using neem oil on cannabis

How to Use Neem Oil for Cannabis Plants [Organic Pest Control]

When it comes to growing cannabis, there are so many different methods to choose from. But if you’re someone who likes to grow your cannabis plants in the most natural way possible, neem oil is a must-have product.

It can act as both a preventative tactic and cure for numerous fungus and insect problems. It also helps to keep the impact of the pest population to a minimum without harming beneficial organisms. This means you can keep a balanced ecosystem at your farm.

Many synthetic fertilizers and nutrients claim to be all-natural, but unfortunately, many are far from it. There are authentic organic alternatives, like diatomaceous earth, that work, but they aren’t nearly as effective as neem oil.

Research shows that there is a huge difference in the adverse effects that may come from chemical-laden products. So even if you plan to stay 100% organic, it’s still worth learning the ins and outs of the trade that will help you to naturally cultivate and protect a plentiful crop.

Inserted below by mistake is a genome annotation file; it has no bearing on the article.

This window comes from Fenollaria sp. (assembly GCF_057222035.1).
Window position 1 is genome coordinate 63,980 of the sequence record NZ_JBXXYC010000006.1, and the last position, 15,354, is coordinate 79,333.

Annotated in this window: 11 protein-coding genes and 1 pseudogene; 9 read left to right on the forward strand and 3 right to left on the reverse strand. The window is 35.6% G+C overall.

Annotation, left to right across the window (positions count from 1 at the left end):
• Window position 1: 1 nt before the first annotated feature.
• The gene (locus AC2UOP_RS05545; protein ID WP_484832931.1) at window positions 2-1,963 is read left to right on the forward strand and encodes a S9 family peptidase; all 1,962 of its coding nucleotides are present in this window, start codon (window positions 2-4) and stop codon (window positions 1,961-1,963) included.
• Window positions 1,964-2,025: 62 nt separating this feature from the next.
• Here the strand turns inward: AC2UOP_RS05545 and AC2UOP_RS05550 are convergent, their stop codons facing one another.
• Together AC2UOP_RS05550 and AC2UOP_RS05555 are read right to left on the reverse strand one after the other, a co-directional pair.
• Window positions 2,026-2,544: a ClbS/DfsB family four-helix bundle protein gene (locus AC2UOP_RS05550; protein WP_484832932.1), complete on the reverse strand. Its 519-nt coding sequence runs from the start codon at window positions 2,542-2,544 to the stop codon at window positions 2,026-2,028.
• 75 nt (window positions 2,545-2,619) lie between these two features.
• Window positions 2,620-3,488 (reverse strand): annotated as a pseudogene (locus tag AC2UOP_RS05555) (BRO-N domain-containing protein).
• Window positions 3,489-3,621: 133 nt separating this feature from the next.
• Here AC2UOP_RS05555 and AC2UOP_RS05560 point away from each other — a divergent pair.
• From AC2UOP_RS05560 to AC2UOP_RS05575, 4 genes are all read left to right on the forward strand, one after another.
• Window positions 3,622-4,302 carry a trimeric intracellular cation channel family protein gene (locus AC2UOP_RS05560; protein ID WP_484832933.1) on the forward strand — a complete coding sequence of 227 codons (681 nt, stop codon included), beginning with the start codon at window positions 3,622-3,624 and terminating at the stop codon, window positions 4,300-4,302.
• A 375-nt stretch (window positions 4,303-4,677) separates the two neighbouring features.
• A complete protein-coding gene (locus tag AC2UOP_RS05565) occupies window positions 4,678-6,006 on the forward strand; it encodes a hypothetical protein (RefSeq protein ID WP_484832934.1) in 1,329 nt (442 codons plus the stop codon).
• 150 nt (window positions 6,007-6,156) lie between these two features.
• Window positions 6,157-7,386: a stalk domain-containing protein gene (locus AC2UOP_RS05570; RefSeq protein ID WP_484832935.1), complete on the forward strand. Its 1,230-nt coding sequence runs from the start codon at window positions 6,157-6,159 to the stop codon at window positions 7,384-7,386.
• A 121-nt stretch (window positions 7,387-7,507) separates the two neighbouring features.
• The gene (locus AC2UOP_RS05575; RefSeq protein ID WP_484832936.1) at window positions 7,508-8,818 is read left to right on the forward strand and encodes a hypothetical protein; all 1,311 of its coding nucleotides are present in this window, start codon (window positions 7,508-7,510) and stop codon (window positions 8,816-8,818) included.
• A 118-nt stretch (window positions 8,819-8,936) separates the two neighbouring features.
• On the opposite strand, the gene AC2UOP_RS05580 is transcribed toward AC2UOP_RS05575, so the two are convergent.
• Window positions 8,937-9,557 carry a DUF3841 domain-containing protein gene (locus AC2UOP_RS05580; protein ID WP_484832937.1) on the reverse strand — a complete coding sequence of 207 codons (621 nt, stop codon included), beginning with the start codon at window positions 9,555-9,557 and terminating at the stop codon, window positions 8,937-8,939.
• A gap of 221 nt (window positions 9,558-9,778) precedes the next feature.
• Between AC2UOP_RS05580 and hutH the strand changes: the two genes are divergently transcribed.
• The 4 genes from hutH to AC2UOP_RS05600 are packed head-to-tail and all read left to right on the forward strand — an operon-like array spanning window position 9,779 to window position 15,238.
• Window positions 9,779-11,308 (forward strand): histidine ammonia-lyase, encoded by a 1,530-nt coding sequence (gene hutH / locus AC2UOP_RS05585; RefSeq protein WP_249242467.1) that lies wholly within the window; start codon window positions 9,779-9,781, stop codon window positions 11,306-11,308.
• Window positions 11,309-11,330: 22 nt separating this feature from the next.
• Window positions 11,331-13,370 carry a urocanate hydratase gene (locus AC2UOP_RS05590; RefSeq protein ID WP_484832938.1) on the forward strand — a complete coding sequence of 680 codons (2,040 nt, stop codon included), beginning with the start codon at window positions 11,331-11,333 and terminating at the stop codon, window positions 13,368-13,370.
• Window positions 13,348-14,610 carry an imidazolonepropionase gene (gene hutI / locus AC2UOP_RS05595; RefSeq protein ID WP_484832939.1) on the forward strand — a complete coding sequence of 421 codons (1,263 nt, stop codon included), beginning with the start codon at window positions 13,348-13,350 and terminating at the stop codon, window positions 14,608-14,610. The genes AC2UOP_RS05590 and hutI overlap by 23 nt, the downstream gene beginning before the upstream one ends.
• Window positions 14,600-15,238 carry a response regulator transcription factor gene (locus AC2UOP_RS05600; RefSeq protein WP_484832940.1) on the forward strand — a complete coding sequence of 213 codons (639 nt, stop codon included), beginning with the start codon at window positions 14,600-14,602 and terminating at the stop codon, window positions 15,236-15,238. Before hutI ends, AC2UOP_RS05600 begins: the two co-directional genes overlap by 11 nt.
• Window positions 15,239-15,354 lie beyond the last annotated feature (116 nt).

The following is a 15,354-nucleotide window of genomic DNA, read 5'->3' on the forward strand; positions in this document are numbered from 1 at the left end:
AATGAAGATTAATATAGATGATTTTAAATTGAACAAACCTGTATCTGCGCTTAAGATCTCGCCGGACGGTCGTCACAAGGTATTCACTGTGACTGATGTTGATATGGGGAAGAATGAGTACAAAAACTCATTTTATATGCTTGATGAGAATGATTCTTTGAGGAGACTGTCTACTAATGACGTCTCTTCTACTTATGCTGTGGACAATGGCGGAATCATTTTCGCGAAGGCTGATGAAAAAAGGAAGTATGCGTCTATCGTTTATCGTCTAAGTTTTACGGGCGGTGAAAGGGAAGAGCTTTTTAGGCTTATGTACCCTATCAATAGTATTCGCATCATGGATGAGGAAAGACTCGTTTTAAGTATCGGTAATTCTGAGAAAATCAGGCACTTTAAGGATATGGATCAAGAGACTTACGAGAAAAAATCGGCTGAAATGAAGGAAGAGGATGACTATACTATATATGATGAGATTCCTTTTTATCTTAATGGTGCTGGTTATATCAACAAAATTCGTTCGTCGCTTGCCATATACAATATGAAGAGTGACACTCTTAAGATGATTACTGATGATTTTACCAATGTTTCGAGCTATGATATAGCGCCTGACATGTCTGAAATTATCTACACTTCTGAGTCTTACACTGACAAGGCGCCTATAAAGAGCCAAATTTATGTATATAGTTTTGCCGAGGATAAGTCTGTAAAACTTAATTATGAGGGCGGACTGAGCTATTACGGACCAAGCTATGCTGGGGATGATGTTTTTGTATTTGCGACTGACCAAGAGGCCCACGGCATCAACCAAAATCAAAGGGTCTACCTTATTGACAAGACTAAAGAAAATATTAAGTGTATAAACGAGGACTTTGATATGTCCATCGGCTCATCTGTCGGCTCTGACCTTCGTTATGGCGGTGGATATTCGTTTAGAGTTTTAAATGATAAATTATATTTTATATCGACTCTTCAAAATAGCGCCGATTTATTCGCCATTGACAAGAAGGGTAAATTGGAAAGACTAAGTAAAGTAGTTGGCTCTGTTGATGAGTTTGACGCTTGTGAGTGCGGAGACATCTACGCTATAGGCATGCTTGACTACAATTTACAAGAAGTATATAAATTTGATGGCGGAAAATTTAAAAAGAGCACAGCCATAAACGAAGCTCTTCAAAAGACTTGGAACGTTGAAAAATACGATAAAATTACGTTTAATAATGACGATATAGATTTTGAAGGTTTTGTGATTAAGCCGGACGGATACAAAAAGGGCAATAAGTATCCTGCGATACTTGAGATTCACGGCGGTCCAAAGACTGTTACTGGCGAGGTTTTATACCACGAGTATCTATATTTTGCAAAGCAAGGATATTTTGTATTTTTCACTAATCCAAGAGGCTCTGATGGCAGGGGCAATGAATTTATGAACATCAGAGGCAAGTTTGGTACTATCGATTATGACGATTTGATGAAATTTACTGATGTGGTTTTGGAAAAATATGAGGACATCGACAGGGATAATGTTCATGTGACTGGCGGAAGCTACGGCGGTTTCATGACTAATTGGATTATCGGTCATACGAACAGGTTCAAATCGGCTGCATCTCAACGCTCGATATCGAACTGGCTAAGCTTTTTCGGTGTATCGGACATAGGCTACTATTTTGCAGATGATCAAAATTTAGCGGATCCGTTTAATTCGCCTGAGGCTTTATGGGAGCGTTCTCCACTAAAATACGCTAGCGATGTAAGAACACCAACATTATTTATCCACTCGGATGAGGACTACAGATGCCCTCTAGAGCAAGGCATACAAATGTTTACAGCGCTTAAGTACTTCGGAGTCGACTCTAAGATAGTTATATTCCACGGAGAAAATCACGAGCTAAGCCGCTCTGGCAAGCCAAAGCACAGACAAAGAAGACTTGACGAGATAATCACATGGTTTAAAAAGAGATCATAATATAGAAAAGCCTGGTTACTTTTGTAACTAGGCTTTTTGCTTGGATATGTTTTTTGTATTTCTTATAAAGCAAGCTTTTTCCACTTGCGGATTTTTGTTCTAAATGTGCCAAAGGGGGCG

Finding non-toxic, safe pesticides for growing plants, and ones that actually work can be rather challenging. Many of us want to protect the environment, our food, and our families, but most non-man made chemicals out there aren’t all that effective. But there is one exception: Neem oil.

What Is Neem Oil?

Neem oil is a natural and safe insecticide, making it a great tool for organic cannabis growers. It’s harvested from the neem tree and is effective against many common cannabis pests. The neem tree produces a thick sap and grows predominantly on the Indian subcontinent. It has been used in India for centuries and is now the de-facto treatment for organic farmers worldwide.